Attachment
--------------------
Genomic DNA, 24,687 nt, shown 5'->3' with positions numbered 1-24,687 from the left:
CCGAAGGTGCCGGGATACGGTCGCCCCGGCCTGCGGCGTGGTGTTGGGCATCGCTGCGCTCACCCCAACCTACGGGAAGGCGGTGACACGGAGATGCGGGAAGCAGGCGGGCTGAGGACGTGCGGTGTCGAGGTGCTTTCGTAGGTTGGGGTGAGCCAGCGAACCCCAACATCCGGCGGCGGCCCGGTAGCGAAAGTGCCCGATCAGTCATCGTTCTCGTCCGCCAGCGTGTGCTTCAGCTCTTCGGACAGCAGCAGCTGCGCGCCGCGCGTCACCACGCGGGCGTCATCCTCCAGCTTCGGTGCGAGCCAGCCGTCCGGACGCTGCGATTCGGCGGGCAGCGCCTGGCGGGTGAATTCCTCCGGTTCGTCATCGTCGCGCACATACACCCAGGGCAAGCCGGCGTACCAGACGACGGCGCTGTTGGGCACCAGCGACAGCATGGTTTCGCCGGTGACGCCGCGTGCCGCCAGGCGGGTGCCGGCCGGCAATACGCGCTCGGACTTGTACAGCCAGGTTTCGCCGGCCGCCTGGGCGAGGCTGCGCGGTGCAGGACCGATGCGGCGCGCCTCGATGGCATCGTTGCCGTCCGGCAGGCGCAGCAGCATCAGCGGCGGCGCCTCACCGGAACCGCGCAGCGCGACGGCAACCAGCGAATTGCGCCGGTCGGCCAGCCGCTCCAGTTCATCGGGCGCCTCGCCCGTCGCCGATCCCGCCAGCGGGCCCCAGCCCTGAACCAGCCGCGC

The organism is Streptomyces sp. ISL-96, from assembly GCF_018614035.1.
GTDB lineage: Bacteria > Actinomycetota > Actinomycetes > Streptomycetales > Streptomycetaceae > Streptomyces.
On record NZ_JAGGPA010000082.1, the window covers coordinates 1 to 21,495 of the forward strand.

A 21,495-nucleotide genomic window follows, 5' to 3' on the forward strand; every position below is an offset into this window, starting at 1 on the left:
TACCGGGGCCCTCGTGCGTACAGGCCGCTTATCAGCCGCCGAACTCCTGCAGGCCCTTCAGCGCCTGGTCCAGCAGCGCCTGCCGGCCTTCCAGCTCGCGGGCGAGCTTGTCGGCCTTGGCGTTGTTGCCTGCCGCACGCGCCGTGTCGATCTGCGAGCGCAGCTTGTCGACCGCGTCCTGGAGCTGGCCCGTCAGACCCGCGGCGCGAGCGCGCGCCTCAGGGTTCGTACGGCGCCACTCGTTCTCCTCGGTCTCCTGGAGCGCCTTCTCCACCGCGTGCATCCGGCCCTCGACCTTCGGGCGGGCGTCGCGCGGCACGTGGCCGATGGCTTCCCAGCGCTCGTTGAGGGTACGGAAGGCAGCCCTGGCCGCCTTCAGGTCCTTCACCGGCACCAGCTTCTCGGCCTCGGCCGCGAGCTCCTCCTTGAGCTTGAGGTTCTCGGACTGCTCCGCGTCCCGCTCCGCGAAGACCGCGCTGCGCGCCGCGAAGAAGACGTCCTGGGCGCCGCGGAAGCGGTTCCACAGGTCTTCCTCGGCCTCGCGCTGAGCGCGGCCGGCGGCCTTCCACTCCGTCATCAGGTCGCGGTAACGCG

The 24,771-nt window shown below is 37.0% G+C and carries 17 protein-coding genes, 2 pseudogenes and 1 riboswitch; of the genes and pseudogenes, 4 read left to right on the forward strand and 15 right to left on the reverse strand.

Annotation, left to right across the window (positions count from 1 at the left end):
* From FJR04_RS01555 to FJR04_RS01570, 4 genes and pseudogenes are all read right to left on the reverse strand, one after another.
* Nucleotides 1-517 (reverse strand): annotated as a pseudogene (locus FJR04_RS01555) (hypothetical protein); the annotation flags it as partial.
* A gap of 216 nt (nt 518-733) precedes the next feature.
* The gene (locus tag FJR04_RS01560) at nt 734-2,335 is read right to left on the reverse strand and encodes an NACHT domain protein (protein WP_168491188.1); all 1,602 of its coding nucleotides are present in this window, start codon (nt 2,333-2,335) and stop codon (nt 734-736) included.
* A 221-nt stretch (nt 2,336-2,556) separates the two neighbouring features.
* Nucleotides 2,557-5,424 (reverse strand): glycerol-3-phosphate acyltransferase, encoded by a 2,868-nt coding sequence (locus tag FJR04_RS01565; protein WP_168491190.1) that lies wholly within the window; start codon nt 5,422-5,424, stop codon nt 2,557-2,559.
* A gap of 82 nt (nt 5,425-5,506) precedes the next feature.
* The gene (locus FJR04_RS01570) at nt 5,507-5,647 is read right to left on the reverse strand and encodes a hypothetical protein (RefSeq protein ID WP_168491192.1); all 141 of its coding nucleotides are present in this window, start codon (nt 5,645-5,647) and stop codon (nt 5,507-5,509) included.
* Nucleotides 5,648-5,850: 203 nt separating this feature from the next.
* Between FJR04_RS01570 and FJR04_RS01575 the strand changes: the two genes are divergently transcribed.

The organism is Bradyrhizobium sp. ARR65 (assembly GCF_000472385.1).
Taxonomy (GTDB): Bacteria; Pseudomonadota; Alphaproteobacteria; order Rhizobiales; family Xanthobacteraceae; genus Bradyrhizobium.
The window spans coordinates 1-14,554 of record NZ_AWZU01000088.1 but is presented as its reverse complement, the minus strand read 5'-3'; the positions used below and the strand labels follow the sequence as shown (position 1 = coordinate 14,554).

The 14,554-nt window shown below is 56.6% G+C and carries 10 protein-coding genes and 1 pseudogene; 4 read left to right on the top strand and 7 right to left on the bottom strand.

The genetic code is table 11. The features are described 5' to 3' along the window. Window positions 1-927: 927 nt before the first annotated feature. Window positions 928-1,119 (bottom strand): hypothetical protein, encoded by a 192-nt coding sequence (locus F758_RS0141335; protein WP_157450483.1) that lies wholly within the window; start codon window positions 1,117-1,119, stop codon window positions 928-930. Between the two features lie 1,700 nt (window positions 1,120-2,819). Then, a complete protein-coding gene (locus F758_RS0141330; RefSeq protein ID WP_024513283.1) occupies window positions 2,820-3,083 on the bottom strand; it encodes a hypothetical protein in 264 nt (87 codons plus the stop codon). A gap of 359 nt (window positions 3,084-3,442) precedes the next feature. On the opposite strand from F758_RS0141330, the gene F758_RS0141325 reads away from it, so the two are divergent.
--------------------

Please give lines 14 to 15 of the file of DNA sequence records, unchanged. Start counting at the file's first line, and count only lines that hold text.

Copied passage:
* A 221-nt stretch (nt 2,336-2,556) separates the two neighbouring features.
* Nucleotides 2,557-5,424 (reverse strand): glycerol-3-phosphate acyltransferase, encoded by a 2,868-nt coding sequence (locus tag FJR04_RS01565; protein WP_168491190.1) that lies wholly within the window; start codon nt 5,422-5,424, stop codon nt 2,557-2,559.